6.   We reject parenthetically Coast's contention that its policy language and section 668.5 gave Coast an unfettered right to cancel Mackey's policy anytime within the first 60 days of Mackey's policy.   Formerly, section 661, subdivision (b), granted insurers an unrestricted right to cancel a policy during the first 60-day period, and under section 668.5, cancellation in the first 60 days of the policy could be accomplished simply by giving the insured 10 days notice without stating any reason.   However, section 1861.03, subdivision (c)(1), added as part of Proposition 103 in 1988, provides that, “[n]otwithstanding any other provision of law,” insurers may not cancel automobile insurance policies except for nonpayment of premiums, fraud, or a significant increase in the hazard insured against.  (Italics added;  Calfarm Ins. Co. v. Deukmejian (1989) 48 Cal.3d 805, 831, 258 Cal.Rptr. 161, 771 P.2d 1247 [upholding constitutionality of Prop. 103].)  Calfarm explains:  “The only effect of Proposition 103 upon this section was to eliminate the 60-day grace period following issuance of a policy during which section 661 placed no limits on cancellation.”  (Id. at p. 826, fn. 19, 258 Cal.Rptr. 161, 771 P.2d 1247.)   Thus, the clear intent of section 1861.03, subdivision (c)(1), was to eliminate the statutory distinctions created for policies in effect for less than 60 days.

7.   Statutory provisions requiring notice are deemed incorporated into the insurance policy.  (See generally Empire Fire & Marine Ins. Co. v. Bell (1997) 55 Cal.App.4th 1410, 1420, 64 Cal.Rptr.2d 749.)   The policy language in this case substantially conforms to the applicable statutory requirements.

8.   The bulk of relevant legal authority, and the authority we find persuasive, holds that a notice of cancellation, sent before a premium is actually due, is not sufficient to effect a cancellation for nonpayment of premium.  (See Travelers Insurance Company v. Jenkins (La.App.1973) 285 So.2d 839, 844;  Automobile Club Ins. Co. v. Donovan (R.I.1988) 550 A.2d 622, 623-624;  Pennsylvania Nat. Mut. Cas. Ins. v. Person (1982) 164 Ga.App. 488, 297 S.E.2d 80, 82;  Hart v. MFA Ins. Co. (1980) 268 Ark. 857, 597 S.W.2d 105, 107-109;  Dairyland Ins. Co. v. Neuman (Minn.1983) 338 N.W.2d 37, 41;  Fisher v. Associated Underwriters (1938) 294 Ill.App. 315, 13 N.E.2d 809, 811;  Mitchell v. Burnett (1971) 1 Ill.App.3d 24, 272 N.E.2d 393, 396-397;  Conn v. Motorist Mut. Ins. Co. (1993) 190 W.Va. 553, 439 S.E.2d 418, 421-423;  Priest v. Bankers' Life Ass'n. (1916) 99 Kan. 295, 161 P. 631, 634.)   Against this spectrum of authority Coast cites Munoz v. New Jersey Auto. Full Ins. Underwriting (1996) 145 N.J. 377, 678 A.2d 1051, a divided decision which stands relatively alone in concluding that the notice of cancellation of an insurance policy for nonpayment of premium need not postdate the insured's default in payment.   However, we find the majority opinion in Munoz to be less persuasive than the dissent.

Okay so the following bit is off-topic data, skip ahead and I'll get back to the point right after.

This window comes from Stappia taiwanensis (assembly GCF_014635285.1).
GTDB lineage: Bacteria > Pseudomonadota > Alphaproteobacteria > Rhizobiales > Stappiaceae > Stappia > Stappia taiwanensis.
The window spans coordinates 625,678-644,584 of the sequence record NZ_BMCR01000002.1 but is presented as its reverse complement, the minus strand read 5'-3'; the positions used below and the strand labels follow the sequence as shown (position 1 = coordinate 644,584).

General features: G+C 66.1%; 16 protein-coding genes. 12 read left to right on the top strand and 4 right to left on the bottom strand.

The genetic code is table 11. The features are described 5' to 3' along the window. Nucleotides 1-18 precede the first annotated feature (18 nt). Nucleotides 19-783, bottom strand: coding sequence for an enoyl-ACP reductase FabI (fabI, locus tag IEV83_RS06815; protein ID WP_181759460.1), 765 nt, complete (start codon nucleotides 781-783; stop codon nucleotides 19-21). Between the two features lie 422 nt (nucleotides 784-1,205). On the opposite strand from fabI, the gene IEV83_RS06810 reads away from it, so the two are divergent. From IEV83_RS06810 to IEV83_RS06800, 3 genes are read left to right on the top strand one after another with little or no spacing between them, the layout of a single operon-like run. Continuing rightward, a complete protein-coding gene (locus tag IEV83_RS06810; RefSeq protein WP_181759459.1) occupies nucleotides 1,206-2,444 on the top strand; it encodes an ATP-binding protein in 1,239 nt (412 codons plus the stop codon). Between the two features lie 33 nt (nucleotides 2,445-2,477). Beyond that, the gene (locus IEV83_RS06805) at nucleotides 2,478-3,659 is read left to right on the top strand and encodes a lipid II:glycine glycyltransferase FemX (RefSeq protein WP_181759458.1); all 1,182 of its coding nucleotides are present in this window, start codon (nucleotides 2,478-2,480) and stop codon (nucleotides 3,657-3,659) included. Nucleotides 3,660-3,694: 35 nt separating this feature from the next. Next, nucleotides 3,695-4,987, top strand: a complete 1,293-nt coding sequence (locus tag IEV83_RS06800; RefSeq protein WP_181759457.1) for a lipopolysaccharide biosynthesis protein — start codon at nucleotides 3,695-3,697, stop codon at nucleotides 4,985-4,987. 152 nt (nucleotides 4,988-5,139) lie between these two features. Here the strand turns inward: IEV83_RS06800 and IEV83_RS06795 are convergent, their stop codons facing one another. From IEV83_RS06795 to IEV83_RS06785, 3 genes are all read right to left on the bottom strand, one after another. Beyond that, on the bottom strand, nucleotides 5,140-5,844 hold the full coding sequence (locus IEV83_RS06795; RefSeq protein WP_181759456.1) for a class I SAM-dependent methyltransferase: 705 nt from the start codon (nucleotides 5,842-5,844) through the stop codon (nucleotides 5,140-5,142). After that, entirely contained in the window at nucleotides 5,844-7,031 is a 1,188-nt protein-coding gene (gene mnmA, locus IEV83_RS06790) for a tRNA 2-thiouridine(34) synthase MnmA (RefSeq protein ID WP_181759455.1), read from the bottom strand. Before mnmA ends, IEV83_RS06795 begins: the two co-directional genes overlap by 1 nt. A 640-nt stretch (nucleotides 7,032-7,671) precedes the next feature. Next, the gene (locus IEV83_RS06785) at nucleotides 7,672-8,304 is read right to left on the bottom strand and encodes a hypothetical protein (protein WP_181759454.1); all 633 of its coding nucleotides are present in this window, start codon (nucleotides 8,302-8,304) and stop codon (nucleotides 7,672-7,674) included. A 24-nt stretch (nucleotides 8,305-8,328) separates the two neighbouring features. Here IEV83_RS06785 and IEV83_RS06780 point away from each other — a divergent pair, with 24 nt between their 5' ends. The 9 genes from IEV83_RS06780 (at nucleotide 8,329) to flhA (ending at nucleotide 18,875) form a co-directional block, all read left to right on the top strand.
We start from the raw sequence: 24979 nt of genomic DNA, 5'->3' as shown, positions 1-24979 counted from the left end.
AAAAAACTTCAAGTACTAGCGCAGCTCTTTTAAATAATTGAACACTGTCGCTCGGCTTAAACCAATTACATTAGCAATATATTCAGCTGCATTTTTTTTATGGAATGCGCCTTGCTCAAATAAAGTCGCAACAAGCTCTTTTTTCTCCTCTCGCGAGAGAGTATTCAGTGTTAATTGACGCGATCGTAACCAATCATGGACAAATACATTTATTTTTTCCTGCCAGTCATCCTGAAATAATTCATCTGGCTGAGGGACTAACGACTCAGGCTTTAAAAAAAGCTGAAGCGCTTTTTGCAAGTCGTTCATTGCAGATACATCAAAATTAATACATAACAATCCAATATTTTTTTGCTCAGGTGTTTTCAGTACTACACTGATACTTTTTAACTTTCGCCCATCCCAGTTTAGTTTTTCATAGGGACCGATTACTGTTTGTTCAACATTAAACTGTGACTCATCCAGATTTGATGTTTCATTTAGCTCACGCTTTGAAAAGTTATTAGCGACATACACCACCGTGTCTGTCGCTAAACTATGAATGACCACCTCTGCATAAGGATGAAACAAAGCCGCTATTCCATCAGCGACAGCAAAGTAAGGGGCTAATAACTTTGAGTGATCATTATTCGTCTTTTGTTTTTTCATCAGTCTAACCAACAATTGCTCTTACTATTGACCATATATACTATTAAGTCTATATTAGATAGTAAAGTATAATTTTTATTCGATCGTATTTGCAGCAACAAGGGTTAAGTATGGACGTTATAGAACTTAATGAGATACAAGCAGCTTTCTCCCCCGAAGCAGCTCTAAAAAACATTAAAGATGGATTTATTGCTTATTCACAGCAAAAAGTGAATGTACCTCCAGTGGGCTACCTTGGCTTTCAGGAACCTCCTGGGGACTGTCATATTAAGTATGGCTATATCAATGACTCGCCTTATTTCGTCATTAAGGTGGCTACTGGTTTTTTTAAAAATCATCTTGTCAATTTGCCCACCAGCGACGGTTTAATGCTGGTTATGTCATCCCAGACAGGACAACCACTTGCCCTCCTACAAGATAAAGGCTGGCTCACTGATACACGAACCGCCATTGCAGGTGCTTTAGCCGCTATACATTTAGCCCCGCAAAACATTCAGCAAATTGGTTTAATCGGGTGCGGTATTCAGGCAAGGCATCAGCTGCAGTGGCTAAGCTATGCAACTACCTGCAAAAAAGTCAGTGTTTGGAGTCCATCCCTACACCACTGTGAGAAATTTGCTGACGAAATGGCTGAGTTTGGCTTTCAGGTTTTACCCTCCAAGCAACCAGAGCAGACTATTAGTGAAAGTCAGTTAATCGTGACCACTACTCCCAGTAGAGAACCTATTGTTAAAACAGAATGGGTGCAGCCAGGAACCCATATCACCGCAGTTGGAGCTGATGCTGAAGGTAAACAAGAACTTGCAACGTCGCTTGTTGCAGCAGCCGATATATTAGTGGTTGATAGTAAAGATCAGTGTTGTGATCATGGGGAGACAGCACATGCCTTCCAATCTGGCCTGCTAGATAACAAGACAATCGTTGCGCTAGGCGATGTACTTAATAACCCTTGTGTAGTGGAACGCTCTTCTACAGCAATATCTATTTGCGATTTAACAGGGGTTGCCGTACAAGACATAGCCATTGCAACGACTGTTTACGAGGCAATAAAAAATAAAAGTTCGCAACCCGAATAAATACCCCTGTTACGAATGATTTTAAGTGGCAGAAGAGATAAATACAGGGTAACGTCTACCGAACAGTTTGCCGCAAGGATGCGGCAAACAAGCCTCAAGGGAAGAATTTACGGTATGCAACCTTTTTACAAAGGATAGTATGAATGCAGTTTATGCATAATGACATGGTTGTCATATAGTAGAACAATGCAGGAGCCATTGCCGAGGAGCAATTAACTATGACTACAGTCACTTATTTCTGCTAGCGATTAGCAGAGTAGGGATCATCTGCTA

9.   A related statute clearly contemplates that a notice of cancellation should not be sent as a routine matter before there is any default in payment.   Section 11624, subdivision (e), governing the contents of assigned risk plans, provides:  “The plan shall include procedures for notifying within a reasonable time the agent, broker, or solicitor who obtained insurance under the plan for the insured of any nonpayment of premium to the insurer when notice of the nonpayment is sent to the insured pursuant to Section 662.”   One could reasonably query why section 11624, in such a straightforward fashion, directs that additional parties should be notified in case a “notice of the nonpayment is sent to the insured pursuant to Section 662” if indeed the Legislature intended such notices would be sent out routinely before there was actually a failure to make a payment.

10.   The financial differences between the prima plan and the plan Mackey purchased were set out as follows:  “The down payment under the prima plan was 12.5 percent rather than 8.33 percent and the balance was paid in ten monthly payments rather than eleven payments․ The installment fee under this plan was $60.00 or $6.00 per installment rather than the $132.00 or $12.00 per installment charged under the plan purchased by plaintiff.”

11.   The purchase of the Mackey's automobile policy was financed through a premium-billing plan established by Bristol West. The total cost of the policy purchased by Mackey was $1,626.   Plaintiff made an initial payment of $146.45, which paid for his first month of insurance coverage from December 2, 1999, through January 1, 2000. He was charged an installment fee of $132 for the privilege of making the remaining payments in 11 monthly installments.   This $132 amount was included in the purchase price, making $1,758 the total cost of the insurance policy.   The December Notice stated that the unpaid balance of $1,611.55 would be payable in 11 monthly installments, with the first 10 installments being $146.50.   The first installment was due on January 1, 2000, and the eleventh installment was due on November 1, 2000.   A $5 late fee was charged if an installment was paid after it was due.


We concur:  KLINE, P.J., and HAERLE, J.